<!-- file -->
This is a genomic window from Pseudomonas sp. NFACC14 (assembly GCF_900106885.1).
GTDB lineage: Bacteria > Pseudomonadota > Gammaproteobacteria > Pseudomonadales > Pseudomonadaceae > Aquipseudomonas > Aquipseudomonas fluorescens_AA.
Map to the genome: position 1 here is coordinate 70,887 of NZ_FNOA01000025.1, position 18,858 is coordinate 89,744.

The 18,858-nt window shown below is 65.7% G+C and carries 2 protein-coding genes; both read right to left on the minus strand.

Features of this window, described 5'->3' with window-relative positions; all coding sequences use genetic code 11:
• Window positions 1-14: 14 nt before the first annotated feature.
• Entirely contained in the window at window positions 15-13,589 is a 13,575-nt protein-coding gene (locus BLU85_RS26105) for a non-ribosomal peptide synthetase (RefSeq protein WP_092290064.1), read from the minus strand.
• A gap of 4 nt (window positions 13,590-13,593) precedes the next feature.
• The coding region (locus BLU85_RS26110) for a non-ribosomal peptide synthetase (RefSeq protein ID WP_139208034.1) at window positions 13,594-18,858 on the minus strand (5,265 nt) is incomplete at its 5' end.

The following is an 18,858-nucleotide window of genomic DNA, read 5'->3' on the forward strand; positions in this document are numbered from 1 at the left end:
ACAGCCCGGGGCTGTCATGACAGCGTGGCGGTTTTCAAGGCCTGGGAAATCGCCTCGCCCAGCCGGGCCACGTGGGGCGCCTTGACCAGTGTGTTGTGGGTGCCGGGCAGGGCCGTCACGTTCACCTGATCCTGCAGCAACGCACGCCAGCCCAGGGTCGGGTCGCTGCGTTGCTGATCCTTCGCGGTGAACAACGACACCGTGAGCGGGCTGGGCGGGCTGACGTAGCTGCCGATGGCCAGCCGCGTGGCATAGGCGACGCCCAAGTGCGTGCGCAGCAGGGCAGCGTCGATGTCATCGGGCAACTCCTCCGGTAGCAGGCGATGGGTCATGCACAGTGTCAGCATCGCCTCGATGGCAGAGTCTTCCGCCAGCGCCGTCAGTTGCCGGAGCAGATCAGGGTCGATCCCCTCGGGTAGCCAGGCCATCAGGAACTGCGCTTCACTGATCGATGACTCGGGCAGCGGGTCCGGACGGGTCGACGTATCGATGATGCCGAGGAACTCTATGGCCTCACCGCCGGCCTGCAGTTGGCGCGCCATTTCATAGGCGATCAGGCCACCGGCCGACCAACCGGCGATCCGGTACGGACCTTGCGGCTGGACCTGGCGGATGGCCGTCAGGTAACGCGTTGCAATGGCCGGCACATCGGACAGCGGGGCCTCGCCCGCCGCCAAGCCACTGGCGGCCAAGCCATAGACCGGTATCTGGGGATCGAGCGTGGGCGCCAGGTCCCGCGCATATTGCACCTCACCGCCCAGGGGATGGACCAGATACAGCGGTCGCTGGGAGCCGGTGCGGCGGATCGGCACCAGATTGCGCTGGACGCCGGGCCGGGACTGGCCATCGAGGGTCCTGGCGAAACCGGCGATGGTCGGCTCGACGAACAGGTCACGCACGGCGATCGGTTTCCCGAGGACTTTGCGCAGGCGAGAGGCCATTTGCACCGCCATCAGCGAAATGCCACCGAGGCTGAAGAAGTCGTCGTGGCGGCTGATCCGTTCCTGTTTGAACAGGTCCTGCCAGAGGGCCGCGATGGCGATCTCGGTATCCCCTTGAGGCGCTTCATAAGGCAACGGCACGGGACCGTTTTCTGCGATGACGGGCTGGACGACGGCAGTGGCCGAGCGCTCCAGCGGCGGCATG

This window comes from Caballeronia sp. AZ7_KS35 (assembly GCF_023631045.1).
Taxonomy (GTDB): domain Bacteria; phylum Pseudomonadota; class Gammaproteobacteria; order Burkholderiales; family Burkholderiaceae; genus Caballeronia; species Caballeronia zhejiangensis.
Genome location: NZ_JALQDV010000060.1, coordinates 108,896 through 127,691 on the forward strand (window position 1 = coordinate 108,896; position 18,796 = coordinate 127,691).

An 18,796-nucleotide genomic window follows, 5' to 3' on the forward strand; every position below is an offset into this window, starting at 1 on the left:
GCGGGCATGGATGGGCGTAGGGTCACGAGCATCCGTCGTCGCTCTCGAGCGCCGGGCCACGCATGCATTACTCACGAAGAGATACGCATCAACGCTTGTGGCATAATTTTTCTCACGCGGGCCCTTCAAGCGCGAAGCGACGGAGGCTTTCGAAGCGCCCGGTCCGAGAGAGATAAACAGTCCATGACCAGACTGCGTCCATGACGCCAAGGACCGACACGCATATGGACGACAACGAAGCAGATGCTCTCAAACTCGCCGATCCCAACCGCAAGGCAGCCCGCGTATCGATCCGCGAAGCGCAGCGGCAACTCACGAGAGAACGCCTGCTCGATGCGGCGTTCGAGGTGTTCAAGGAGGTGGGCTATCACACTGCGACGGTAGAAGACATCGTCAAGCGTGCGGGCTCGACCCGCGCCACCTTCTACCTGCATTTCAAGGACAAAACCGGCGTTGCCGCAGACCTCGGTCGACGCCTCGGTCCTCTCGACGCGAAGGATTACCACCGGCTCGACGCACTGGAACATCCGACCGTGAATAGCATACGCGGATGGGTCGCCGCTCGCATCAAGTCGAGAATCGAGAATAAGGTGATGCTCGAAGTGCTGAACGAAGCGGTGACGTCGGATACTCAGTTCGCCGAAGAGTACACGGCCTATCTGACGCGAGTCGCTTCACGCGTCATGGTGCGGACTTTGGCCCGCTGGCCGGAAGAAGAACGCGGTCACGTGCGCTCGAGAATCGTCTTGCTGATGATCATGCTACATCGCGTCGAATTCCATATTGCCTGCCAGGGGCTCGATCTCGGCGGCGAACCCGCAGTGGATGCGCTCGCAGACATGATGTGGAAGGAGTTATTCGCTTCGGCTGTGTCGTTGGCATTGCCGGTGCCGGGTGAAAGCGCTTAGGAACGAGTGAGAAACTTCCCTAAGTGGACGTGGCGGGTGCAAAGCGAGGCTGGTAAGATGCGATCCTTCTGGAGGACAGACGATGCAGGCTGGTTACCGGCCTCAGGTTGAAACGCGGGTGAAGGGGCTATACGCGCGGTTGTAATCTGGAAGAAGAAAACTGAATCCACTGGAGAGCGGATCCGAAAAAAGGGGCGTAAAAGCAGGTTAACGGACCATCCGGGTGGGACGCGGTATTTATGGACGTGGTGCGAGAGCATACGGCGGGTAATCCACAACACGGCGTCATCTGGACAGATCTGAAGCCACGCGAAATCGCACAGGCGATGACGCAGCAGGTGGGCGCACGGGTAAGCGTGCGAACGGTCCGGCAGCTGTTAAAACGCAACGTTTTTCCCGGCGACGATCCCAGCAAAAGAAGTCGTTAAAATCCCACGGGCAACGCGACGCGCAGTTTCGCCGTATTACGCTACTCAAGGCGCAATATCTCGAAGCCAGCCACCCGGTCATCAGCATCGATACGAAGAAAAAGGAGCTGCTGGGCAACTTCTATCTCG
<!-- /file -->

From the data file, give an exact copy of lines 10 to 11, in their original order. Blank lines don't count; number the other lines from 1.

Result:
The following is an 18,858-nucleotide window of genomic DNA, read 5'->3' on the forward strand; positions in this document are numbered from 1 at the left end:
ACAGCCCGGGGCTGTCATGACAGCGTGGCGGTTTTCAAGGCCTGGGAAATCGCCTCGCCCAGCCGGGCCACGTGGGGCGCCTTGACCAGTGTGTTGTGGGTGCCGGGCAGGGCCGTCACGTTCACCTGATCCTGCAGCAACGCACGCCAGCCCAGGGTCGGGTCGCTGCGTTGCTGATCCTTCGCGGTGAACAACGACACCGTGAGCGGGCTGGGCGGGCTGACGTAGCTGCCGATGGCCAGCCGCGTGGCATAGGCGACGCCCAAGTGCGTGCGCAGCAGGGCAGCGTCGATGTCATCGGGCAACTCCTCCGGTAGCAGGCGATGGGTCATGCACAGTGTCAGCATCGCCTCGATGGCAGAGTCTTCCGCCAGCGCCGTCAGTTGCCGGAGCAGATCAGGGTCGATCCCCTCGGGTAGCCAGGCCATCAGGAACTGCGCTTCACTGATCGATGACTCGGGCAGCGGGTCCGGACGGGTCGACGTATCGATGATGCCGAGGAACTCTATGGCCTCACCGCCGGCCTGCAGTTGGCGCGCCATTTCATAGGCGATCAGGCCACCGGCCGACCAACCGGCGATCCGGTACGGACCTTGCGGCTGGACCTGGCGGATGGCCGTCAGGTAACGCGTTGCAATGGCCGGCACATCGGACAGCGGGGCCTCGCCCGCCGCCAAGCCACTGGCGGCCAAGCCATAGACCGGTATCTGGGGATCGAGCGTGGGCGCCAGGTCCCGCGCATATTGCACCTCACCGCCCAGGGGATGGACCAGATACAGCGGTCGCTGGGAGCCGGTGCGGCGGATCGGCACCAGATTGCGCTGGACGCCGGGCCGGGACTGGCCATCGAGGGTCCTGGCGAAACCGGCGATGGTCGGCTCGACGAACAGGTCACGCACGGCGATCGGTTTCCCGAGGACTTTGCGCAGGCGAGAGGCCATTTGCACCGCCATCAGCGAAATGCCACCGAGGCTGAAGAAGTCGTCGTGGCGGCTGATCCGTTCCTGTTTGAACAGGTCCTGCCAGAGGGCCGCGATGGCGATCTCGGTATCCCCTTGAGGCGCTTCATAAGGCAACGGCACGGGACCGTTTTCTGCGATGACGGGCTGGACGACGGCAGTGGCCGAGCGCTCCAGCGGCGGCATG